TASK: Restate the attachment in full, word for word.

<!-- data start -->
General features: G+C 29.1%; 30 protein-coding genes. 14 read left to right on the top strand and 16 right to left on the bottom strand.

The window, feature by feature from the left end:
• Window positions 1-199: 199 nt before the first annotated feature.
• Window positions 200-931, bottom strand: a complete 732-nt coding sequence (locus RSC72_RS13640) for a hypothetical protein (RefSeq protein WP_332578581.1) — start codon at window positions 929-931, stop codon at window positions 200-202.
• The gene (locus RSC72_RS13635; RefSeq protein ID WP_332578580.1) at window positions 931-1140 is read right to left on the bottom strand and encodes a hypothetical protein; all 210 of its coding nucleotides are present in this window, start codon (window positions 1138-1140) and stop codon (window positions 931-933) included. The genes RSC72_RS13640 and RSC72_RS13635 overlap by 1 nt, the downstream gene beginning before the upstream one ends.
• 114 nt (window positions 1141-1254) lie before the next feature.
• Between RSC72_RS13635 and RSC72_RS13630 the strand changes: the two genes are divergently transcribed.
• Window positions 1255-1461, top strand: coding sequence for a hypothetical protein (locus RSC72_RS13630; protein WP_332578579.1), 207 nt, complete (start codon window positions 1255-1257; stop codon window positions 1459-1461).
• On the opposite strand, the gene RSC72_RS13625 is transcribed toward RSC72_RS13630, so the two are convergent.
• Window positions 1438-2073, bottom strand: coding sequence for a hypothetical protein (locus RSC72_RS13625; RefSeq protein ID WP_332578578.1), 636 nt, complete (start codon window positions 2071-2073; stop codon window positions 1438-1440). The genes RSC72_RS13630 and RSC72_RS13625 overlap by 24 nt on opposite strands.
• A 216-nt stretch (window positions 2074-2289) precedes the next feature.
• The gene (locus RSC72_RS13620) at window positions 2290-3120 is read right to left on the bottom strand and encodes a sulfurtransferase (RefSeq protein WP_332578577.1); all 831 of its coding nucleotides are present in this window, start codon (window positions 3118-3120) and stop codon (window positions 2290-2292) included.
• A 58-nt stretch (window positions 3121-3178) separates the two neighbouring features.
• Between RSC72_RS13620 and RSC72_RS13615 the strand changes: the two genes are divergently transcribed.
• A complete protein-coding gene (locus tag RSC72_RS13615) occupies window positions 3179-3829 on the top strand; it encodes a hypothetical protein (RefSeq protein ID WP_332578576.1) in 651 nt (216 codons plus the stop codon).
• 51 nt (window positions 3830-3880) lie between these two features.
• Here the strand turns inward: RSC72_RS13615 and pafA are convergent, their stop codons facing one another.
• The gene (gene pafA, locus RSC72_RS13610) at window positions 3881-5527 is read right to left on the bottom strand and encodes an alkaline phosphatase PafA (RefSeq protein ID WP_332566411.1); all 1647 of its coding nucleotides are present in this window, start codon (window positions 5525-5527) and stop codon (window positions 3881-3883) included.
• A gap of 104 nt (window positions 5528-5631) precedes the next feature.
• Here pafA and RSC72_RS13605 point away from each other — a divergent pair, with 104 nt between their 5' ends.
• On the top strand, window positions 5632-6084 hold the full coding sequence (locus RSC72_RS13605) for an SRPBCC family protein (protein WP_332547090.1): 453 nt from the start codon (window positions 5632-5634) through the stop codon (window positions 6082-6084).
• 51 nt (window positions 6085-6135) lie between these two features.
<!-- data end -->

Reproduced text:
General features: G+C 29.1%; 30 protein-coding genes. 14 read left to right on the top strand and 16 right to left on the bottom strand.

The window, feature by feature from the left end:
• Window positions 1-199: 199 nt before the first annotated feature.
• Window positions 200-931, bottom strand: a complete 732-nt coding sequence (locus RSC72_RS13640) for a hypothetical protein (RefSeq protein WP_332578581.1) — start codon at window positions 929-931, stop codon at window positions 200-202.
• The gene (locus RSC72_RS13635; RefSeq protein ID WP_332578580.1) at window positions 931-1140 is read right to left on the bottom strand and encodes a hypothetical protein; all 210 of its coding nucleotides are present in this window, start codon (window positions 1138-1140) and stop codon (window positions 931-933) included. The genes RSC72_RS13640 and RSC72_RS13635 overlap by 1 nt, the downstream gene beginning before the upstream one ends.
• 114 nt (window positions 1141-1254) lie before the next feature.
• Between RSC72_RS13635 and RSC72_RS13630 the strand changes: the two genes are divergently transcribed.
• Window positions 1255-1461, top strand: coding sequence for a hypothetical protein (locus RSC72_RS13630; protein WP_332578579.1), 207 nt, complete (start codon window positions 1255-1257; stop codon window positions 1459-1461).
• On the opposite strand, the gene RSC72_RS13625 is transcribed toward RSC72_RS13630, so the two are convergent.
• Window positions 1438-2073, bottom strand: coding sequence for a hypothetical protein (locus RSC72_RS13625; RefSeq protein ID WP_332578578.1), 636 nt, complete (start codon window positions 2071-2073; stop codon window positions 1438-1440). The genes RSC72_RS13630 and RSC72_RS13625 overlap by 24 nt on opposite strands.
• A 216-nt stretch (window positions 2074-2289) precedes the next feature.
• The gene (locus RSC72_RS13620) at window positions 2290-3120 is read right to left on the bottom strand and encodes a sulfurtransferase (RefSeq protein WP_332578577.1); all 831 of its coding nucleotides are present in this window, start codon (window positions 3118-3120) and stop codon (window positions 2290-2292) included.
• A 58-nt stretch (window positions 3121-3178) separates the two neighbouring features.
• Between RSC72_RS13620 and RSC72_RS13615 the strand changes: the two genes are divergently transcribed.
• A complete protein-coding gene (locus tag RSC72_RS13615) occupies window positions 3179-3829 on the top strand; it encodes a hypothetical protein (RefSeq protein ID WP_332578576.1) in 651 nt (216 codons plus the stop codon).
• 51 nt (window positions 3830-3880) lie between these two features.
• Here the strand turns inward: RSC72_RS13615 and pafA are convergent, their stop codons facing one another.
• The gene (gene pafA, locus RSC72_RS13610) at window positions 3881-5527 is read right to left on the bottom strand and encodes an alkaline phosphatase PafA (RefSeq protein ID WP_332566411.1); all 1647 of its coding nucleotides are present in this window, start codon (window positions 5525-5527) and stop codon (window positions 3881-3883) included.
• A gap of 104 nt (window positions 5528-5631) precedes the next feature.
• Here pafA and RSC72_RS13605 point away from each other — a divergent pair, with 104 nt between their 5' ends.
• On the top strand, window positions 5632-6084 hold the full coding sequence (locus RSC72_RS13605) for an SRPBCC family protein (protein WP_332547090.1): 453 nt from the start codon (window positions 5632-5634) through the stop codon (window positions 6082-6084).
• 51 nt (window positions 6085-6135) lie between these two features.